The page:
Advertisement

Archive for Sunday, February 19, 2012

Kansas train-related fatality rate stubbornly steady

February 19, 2012

Advertisement

This Union Pacific crossing is northeast of Lawrence and clearly marked. The rest of the country has seen dramatic drops in train fatalities in the past two decades, but Kansas’ numbers have remained steady, with about 16 fatalities per year.

This Union Pacific crossing is northeast of Lawrence and clearly marked. The rest of the country has seen dramatic drops in train fatalities in the past two decades, but Kansas’ numbers have remained steady, with about 16 fatalities per year.

Train accidents, by the numbers

Nonfatal accidents in Kansas in 2011: 232

• Fatal: 19

• Nonfatal accidents in the United States in 2011: 10,038

• Fatal: 644

Kansas counties with highest number of fatality train accidents since 1992:

• Johnson: 19

• Sedgwick: 16

• Shawnee: 16

• Butler: 15

• Sumner: 10

• Douglas: 9

Source: Federal Railroad Adminstration.

On a clear Friday afternoon last February, Kyle Snyder, 22, of Lecompton, hit the brakes on his pickup truck as he approached the railroad tracks on East 950 Road northwest of Lawrence.

Sliding on the snow-packed gravel road, Snyder’s truck couldn’t stop in time, and he was killed after colliding with a BNSF train chugging away at 50 mph. The crossing where the fatality occurred is identified by crossbuck signs but does not have flashing lights or gates.

Snyder’s death was the second train-related fatality in Douglas County in the past decade. In 2006 Jeannie NewMoon, 53, was struck and killed by a train while walking on the North Second Street overpass in North Lawrence.

Snyder would be one of 19 people killed by trains in Kansas through the first 11 months of 2011, according to statistics from the Federal Railroad Administration.

While the rest of the country has seen dramatic drops in train fatalities during the past 20 years — from 1,170 in 1992 to 644 in 2011 — Kansas’s numbers remain steady, about 16 per year. Douglas County has nine fatalities over than time, and Johnson County leads the state with 19.

There doesn’t seem to be a clear reason why the Kansas numbers haven’t dropped.

“Your guess is as good as mine,” said Darlene Osterhaus, director of the train-safety organization Kansas Operation Lifesaver. Since joining the organization in 2006, Osterhaus has helped coordinate hundreds of workshops across the state to increase awareness of the dangers of trains.

The two types of incidents that are not related to a train malfunction or derailment are categorized as crossing collisions, such as Snyder’s crash, and trespass incidents, when someone is struck by a train as he or she walks on the tracks, such as in NewMoon’s case.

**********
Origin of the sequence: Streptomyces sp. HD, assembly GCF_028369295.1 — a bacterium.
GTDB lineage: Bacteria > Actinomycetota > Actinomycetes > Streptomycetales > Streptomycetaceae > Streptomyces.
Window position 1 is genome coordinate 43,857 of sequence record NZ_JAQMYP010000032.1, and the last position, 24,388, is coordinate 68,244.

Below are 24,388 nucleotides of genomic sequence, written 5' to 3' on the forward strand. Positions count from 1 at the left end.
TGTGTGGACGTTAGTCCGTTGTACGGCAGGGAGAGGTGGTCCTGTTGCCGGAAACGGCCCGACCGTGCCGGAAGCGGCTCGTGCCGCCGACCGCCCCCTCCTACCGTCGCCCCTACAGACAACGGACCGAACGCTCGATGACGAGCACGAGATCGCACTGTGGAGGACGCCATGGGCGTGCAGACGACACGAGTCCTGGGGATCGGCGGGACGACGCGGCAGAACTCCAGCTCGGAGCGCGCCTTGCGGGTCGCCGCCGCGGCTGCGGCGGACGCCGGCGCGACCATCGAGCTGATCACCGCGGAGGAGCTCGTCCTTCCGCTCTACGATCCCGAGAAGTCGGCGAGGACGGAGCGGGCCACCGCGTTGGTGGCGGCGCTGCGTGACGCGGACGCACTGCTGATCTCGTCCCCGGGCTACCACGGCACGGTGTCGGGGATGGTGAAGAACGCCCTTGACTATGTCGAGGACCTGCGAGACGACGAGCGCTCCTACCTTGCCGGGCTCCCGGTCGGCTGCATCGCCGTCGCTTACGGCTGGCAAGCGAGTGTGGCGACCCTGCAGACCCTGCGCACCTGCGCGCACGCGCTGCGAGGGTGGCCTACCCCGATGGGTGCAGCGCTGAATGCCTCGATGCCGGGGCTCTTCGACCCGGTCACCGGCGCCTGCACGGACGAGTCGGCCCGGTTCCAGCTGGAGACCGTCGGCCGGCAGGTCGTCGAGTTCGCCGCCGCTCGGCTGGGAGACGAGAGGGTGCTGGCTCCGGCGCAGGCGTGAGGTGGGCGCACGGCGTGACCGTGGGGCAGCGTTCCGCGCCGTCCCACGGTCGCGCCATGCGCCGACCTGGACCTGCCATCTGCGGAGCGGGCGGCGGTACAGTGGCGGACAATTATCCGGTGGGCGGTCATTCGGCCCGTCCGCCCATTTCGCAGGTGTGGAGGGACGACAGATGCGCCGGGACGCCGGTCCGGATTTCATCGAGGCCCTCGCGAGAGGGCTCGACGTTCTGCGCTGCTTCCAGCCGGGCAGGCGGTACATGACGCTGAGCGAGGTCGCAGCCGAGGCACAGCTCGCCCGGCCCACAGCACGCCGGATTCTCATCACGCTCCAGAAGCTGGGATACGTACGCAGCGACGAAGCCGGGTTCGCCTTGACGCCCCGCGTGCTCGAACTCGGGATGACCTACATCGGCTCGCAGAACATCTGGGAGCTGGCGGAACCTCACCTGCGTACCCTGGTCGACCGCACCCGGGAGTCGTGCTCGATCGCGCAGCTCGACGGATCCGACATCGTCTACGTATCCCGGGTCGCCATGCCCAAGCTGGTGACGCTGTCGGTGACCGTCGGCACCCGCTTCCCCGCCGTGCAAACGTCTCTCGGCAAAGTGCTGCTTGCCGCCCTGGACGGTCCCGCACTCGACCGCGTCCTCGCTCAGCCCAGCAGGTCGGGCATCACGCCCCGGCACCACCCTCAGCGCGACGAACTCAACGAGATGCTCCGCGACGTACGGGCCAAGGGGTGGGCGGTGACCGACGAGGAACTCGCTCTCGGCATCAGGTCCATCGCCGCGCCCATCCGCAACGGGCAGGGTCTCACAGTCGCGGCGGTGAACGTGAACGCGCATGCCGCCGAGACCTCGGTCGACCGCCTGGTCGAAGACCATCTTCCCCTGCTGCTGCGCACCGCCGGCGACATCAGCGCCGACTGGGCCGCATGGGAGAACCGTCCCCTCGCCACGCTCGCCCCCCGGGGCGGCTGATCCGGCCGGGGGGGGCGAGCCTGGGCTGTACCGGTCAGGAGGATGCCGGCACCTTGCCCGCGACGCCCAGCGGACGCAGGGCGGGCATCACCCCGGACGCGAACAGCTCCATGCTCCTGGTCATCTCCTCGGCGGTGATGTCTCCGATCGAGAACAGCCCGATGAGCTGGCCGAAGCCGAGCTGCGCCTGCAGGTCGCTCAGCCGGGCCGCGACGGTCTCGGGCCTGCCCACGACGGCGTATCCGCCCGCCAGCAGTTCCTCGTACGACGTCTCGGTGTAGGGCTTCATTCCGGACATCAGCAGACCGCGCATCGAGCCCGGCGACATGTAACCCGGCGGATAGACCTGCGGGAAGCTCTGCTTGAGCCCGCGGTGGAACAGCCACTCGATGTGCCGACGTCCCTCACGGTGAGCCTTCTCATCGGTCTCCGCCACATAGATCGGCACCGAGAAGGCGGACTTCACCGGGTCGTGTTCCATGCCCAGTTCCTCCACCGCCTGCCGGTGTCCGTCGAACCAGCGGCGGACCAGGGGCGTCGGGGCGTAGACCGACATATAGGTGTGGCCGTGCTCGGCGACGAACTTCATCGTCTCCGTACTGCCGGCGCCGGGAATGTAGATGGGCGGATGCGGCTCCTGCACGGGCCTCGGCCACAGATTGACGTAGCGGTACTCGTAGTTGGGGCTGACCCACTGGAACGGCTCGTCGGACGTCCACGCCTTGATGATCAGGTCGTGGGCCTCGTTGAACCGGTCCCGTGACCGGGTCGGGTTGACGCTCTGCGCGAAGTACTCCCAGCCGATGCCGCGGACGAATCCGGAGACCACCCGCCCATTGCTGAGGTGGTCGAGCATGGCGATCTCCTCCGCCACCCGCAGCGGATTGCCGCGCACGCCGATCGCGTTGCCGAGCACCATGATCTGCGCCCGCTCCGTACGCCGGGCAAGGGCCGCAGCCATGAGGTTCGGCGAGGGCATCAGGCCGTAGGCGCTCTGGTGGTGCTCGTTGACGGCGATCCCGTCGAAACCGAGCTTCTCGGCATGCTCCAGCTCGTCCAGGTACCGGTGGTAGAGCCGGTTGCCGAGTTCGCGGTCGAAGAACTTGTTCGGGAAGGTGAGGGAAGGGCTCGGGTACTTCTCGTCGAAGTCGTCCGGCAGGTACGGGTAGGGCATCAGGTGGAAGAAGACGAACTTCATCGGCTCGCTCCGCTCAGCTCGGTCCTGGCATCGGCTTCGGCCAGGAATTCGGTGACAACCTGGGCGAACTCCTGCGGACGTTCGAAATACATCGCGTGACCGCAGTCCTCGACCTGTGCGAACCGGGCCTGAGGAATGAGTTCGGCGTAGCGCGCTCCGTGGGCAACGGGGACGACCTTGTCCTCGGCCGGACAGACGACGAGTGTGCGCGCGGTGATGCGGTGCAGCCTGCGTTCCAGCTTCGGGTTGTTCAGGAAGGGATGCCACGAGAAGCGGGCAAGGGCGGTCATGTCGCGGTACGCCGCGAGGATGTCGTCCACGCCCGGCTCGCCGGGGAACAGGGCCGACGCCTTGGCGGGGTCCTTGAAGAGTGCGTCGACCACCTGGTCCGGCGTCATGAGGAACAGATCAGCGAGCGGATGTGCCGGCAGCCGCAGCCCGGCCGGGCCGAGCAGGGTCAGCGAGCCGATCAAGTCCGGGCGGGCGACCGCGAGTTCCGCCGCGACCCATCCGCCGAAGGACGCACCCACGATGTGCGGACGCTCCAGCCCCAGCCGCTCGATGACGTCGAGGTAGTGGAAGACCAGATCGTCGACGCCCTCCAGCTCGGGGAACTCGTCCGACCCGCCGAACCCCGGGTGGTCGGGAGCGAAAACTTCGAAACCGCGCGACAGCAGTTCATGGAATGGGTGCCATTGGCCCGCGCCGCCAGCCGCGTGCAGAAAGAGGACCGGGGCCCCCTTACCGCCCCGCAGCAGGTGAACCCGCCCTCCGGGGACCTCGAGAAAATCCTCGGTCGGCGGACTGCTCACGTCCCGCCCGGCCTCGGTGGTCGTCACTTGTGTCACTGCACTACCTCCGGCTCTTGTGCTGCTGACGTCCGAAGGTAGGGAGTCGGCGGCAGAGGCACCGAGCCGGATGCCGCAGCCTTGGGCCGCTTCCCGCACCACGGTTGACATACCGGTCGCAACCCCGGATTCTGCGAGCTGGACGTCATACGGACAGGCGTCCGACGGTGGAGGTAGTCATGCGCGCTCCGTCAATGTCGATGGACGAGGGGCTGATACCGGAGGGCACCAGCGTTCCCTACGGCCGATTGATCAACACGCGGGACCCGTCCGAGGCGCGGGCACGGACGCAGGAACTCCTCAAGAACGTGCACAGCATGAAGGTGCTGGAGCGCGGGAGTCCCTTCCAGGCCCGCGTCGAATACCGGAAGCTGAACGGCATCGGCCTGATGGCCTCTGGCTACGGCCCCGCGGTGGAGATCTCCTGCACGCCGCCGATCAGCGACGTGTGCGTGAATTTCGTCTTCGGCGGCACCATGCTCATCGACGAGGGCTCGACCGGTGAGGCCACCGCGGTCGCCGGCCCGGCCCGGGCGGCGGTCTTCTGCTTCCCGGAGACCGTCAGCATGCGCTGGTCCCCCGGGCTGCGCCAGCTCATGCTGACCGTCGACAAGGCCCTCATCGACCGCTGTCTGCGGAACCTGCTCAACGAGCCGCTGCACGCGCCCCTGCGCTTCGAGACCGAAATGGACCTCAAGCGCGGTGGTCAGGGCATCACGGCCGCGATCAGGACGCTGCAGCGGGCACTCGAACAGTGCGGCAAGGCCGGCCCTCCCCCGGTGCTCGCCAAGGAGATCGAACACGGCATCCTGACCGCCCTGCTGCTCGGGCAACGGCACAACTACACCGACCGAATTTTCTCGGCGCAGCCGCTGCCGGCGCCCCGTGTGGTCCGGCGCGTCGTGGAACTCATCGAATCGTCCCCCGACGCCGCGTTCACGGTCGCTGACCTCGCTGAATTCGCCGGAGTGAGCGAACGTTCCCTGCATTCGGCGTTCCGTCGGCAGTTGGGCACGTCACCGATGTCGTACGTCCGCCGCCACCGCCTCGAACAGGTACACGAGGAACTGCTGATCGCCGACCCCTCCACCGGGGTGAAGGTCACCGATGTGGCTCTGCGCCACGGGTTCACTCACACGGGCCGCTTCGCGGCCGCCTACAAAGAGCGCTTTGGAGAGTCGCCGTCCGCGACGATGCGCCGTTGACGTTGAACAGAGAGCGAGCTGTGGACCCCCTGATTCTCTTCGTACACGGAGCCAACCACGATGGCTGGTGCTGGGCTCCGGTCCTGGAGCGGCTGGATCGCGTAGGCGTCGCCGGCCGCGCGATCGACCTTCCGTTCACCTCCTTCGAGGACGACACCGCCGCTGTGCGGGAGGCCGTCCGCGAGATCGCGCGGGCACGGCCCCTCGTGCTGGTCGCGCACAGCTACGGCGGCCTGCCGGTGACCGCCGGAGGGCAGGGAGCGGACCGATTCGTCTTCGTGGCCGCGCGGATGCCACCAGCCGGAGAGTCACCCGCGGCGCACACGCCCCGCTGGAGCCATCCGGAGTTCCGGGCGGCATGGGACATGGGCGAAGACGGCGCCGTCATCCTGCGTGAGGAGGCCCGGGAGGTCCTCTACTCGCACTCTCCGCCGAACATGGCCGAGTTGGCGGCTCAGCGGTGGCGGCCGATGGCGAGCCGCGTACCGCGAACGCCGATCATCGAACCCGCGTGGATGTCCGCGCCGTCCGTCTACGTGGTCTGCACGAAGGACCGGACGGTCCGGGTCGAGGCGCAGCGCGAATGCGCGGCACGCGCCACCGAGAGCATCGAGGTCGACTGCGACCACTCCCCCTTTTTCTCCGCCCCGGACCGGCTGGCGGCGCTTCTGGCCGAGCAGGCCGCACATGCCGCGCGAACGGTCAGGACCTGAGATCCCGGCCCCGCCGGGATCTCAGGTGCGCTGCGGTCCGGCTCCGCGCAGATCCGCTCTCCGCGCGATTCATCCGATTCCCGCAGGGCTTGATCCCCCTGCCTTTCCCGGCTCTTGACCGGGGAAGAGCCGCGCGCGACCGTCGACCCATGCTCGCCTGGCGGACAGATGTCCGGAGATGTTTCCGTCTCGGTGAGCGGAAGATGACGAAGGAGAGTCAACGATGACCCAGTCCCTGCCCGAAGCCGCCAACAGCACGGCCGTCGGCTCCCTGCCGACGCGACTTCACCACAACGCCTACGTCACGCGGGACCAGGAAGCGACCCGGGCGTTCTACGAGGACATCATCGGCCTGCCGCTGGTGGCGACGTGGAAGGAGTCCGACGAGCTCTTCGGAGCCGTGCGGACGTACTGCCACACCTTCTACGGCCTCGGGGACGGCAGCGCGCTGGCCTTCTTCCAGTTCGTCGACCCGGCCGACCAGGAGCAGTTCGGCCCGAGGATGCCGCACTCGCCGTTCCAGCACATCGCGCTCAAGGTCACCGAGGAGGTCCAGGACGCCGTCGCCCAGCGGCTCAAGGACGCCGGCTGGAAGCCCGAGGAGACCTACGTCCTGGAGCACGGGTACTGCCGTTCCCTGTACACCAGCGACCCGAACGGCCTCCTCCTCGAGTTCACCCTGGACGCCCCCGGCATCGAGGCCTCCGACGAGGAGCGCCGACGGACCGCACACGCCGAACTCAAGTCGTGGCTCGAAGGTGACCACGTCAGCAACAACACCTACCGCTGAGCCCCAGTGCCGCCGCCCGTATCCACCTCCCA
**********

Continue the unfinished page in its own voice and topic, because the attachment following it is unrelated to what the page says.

In addition to education and trainings, adding gates and lights to intersections can help reduce incidents and fatalities, Osterhaus said, but that’s not always enough.

Some drivers will drive around gates, or, if road conditions are hazardous, might slide through intersections. Nearly 50 percent of collisions occur at intersections equipped with gates or other warning devices, she said. In Snyder’s collision, where he tried to stop but slid, gates or lights may not have made a difference.

In Kansas, about 65 percent of the roughly 5,200 train crossings are equipped only with stop signs or “crossbucks,” the white X sign with “railroad crossing” written on them, said Mitch Sothers, engineer with the Kansas Department of Transportation. Sothers helps install other warning devices, paid for with federal money. But the funding is limited, and Sothers said KDOT is only able to add warning devices to about 50 train crossings per year.

Marmie Edwards, spokeswoman for the national branch of Operation Lifesaver, said the percentage of train crossings with warning devices varies by state, from 20 percent to 50 percent. But it wouldn’t be economically feasible to place devices at all crossings nationwide, she said.

When it comes to those killed when walking on train tracks, it’s not clear how many are suicides, Edwards said, as those statistics historically were not kept. In Kansas, trespass deaths account for about a quarter of train-related fatalities.

In the nonsuicide cases, Edwards said a lack of safety awareness comes from a public perception of slow moving trains blowing their whistles and flowing through small towns at 30 or 40 mph. But with time, trains have sped up, and in a state like Kansas, they move through frequently, she said.

“The public hasn’t caught up with that,” she said. “There’s still a ways to go.”

Comments

Horsewagled 2 years, 1 month ago

http://www.ksdot.org/burProgProjMgmt/... OK Mitch I figured out your codes. FLTSG ---Flashing Light Signals. I search the entire 4 year plan and the little search fairy shows 37 projects. My 6th grade math comes up with 9.25 crossings a year not 50 as you stated. Now how many of these 37 projects already had crossing lights a level 7 protection (Gates being level 8)? Then how many of the level 7 lights we already had paid for were moved to crossings like = Crossing ID005878X= on E 950 road? Or Mitch did you let the railroad steal our signals???